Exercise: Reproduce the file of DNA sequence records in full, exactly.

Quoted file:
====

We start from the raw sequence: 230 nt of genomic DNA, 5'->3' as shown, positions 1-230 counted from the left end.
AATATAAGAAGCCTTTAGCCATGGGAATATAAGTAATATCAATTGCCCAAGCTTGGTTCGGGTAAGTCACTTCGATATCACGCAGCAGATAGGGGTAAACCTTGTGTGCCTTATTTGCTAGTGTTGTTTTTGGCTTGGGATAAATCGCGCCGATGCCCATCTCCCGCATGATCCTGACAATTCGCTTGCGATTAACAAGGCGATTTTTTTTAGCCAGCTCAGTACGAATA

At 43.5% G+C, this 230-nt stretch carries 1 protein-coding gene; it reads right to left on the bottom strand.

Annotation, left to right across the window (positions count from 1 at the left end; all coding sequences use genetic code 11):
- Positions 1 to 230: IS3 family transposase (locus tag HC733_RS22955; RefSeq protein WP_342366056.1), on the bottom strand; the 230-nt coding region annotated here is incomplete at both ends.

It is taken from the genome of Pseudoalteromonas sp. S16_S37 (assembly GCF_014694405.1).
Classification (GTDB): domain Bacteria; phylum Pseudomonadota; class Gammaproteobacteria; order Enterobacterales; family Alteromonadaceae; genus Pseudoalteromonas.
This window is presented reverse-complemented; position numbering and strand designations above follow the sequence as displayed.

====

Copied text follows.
We start from the raw sequence: 230 nt of genomic DNA, 5'->3' as shown, positions 1-230 counted from the left end.
AATATAAGAAGCCTTTAGCCATGGGAATATAAGTAATATCAATTGCCCAAGCTTGGTTCGGGTAAGTCACTTCGATATCACGCAGCAGATAGGGGTAAACCTTGTGTGCCTTATTTGCTAGTGTTGTTTTTGGCTTGGGATAAATCGCGCCGATGCCCATCTCCCGCATGATCCTGACAATTCGCTTGCGATTAACAAGGCGATTTTTTTTAGCCAGCTCAGTACGAATA

At 43.5% G+C, this 230-nt stretch carries 1 protein-coding gene; it reads right to left on the bottom strand.

Annotation, left to right across the window (positions count from 1 at the left end; all coding sequences use genetic code 11):
- Positions 1 to 230: IS3 family transposase (locus tag HC733_RS22955; RefSeq protein WP_342366056.1), on the bottom strand; the 230-nt coding region annotated here is incomplete at both ends.

It is taken from the genome of Pseudoalteromonas sp. S16_S37 (assembly GCF_014694405.1).
Classification (GTDB): domain Bacteria; phylum Pseudomonadota; class Gammaproteobacteria; order Enterobacterales; family Alteromonadaceae; genus Pseudoalteromonas.
This window is presented reverse-complemented; position numbering and strand designations above follow the sequence as displayed.